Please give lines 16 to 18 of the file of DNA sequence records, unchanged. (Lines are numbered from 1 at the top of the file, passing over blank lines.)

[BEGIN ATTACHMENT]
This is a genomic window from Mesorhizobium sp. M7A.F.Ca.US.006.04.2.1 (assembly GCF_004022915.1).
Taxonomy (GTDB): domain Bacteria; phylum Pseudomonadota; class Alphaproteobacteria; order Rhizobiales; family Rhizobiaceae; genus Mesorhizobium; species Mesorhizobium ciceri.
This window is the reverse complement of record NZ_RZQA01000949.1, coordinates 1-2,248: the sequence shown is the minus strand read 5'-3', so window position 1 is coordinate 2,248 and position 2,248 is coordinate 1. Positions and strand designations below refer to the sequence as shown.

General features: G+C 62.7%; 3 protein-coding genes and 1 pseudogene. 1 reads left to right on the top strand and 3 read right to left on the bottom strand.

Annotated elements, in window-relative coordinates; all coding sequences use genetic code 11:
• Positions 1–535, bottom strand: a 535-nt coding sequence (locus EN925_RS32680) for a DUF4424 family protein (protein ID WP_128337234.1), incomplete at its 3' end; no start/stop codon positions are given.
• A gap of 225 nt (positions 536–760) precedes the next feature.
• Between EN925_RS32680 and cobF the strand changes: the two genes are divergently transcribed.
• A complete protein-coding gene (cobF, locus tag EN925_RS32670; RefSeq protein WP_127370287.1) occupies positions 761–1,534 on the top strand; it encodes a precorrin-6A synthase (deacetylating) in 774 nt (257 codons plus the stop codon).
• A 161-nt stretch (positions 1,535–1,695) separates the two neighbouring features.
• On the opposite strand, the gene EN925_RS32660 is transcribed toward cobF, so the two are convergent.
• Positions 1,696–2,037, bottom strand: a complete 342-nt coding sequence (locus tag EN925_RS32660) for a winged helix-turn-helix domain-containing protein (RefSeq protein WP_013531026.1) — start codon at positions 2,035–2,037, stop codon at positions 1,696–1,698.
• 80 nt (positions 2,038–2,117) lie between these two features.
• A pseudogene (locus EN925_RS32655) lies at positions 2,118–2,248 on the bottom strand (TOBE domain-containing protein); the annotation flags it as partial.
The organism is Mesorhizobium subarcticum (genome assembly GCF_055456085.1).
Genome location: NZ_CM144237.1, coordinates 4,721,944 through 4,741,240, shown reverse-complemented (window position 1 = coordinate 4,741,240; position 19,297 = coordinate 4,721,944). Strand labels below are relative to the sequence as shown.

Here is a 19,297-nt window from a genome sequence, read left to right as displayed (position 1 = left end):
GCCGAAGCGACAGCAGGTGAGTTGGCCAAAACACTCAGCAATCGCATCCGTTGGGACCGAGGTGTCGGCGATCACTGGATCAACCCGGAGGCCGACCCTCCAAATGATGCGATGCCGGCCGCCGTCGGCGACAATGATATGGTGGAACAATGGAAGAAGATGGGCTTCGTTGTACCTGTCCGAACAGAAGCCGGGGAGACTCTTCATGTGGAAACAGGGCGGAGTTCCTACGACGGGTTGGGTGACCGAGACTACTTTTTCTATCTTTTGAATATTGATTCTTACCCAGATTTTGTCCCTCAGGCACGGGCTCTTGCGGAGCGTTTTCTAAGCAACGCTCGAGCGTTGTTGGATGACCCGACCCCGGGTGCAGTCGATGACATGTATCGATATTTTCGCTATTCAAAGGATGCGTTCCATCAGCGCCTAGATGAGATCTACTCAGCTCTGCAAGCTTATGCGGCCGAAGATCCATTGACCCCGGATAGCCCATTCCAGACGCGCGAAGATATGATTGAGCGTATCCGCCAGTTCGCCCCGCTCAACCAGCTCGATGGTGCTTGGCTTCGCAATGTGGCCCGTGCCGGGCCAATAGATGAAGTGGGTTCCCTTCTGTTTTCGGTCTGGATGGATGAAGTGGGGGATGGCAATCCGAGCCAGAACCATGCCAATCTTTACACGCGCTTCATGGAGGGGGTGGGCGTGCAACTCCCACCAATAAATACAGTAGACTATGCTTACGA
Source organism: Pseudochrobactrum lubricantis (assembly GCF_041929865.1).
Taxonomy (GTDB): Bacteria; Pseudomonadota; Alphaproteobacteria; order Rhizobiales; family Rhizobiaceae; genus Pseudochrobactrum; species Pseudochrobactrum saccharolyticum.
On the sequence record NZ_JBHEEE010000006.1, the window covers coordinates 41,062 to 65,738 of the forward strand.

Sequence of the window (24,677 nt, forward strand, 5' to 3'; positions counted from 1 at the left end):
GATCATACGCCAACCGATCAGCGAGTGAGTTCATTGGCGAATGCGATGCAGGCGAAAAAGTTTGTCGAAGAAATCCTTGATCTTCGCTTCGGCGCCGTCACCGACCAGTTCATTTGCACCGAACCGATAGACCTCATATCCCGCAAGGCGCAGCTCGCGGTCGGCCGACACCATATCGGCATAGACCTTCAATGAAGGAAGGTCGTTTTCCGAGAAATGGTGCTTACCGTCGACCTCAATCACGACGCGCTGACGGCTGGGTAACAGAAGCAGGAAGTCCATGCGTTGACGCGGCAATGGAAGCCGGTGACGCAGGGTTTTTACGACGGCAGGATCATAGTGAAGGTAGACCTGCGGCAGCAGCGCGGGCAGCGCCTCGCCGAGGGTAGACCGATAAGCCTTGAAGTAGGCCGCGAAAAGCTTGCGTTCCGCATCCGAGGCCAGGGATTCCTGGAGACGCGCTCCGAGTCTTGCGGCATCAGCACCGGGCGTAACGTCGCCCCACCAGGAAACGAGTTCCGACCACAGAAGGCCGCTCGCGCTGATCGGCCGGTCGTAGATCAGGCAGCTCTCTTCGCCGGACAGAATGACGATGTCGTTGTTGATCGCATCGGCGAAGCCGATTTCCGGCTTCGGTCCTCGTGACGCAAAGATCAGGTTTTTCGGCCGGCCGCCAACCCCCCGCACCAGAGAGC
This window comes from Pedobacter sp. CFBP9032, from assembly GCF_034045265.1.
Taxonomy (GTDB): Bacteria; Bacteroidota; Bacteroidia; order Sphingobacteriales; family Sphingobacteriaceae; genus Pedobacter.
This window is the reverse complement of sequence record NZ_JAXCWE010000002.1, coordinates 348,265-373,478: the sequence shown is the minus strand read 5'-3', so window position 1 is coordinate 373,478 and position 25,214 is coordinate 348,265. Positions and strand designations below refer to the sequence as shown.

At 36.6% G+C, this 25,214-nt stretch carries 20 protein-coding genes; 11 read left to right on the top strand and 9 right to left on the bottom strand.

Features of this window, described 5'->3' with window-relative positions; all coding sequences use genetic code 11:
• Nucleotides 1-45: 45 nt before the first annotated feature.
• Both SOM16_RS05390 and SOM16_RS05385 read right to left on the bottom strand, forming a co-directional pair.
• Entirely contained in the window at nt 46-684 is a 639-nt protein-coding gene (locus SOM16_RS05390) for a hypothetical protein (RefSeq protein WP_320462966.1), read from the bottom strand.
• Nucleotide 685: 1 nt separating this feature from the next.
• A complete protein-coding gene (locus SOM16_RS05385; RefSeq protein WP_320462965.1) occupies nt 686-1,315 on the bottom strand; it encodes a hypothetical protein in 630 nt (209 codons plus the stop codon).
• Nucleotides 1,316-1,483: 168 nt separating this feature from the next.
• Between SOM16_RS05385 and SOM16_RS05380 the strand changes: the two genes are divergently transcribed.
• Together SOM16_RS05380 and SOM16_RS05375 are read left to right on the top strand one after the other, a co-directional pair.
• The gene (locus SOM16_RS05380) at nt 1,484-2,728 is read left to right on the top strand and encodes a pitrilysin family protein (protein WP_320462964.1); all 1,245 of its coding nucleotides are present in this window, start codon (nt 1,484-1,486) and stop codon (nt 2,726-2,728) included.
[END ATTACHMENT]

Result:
Genome location: NZ_CM144237.1, coordinates 4,721,944 through 4,741,240, shown reverse-complemented (window position 1 = coordinate 4,741,240; position 19,297 = coordinate 4,721,944). Strand labels below are relative to the sequence as shown.

Here is a 19,297-nt window from a genome sequence, read left to right as displayed (position 1 = left end):
GCCGAAGCGACAGCAGGTGAGTTGGCCAAAACACTCAGCAATCGCATCCGTTGGGACCGAGGTGTCGGCGATCACTGGATCAACCCGGAGGCCGACCCTCCAAATGATGCGATGCCGGCCGCCGTCGGCGACAATGATATGGTGGAACAATGGAAGAAGATGGGCTTCGTTGTACCTGTCCGAACAGAAGCCGGGGAGACTCTTCATGTGGAAACAGGGCGGAGTTCCTACGACGGGTTGGGTGACCGAGACTACTTTTTCTATCTTTTGAATATTGATTCTTACCCAGATTTTGTCCCTCAGGCACGGGCTCTTGCGGAGCGTTTTCTAAGCAACGCTCGAGCGTTGTTGGATGACCCGACCCCGGGTGCAGTCGATGACATGTATCGATATTTTCGCTATTCAAAGGATGCGTTCCATCAGCGCCTAGATGAGATCTACTCAGCTCTGCAAGCTTATGCGGCCGAAGATCCATTGACCCCGGATAGCCCATTCCAGACGCGCGAAGATATGATTGAGCGTATCCGCCAGTTCGCCCCGCTCAACCAGCTCGATGGTGCTTGGCTTCGCAATGTGGCCCGTGCCGGGCCAATAGATGAAGTGGGTTCCCTTCTGTTTTCGGTCTGGATGGATGAAGTGGGGGATGGCAATCCGAGCCAGAACCATGCCAATCTTTACACGCGCTTCATGGAGGGGGTGGGCGTGCAACTCCCACCAATAAATACAGTAGACTATGCTTACGA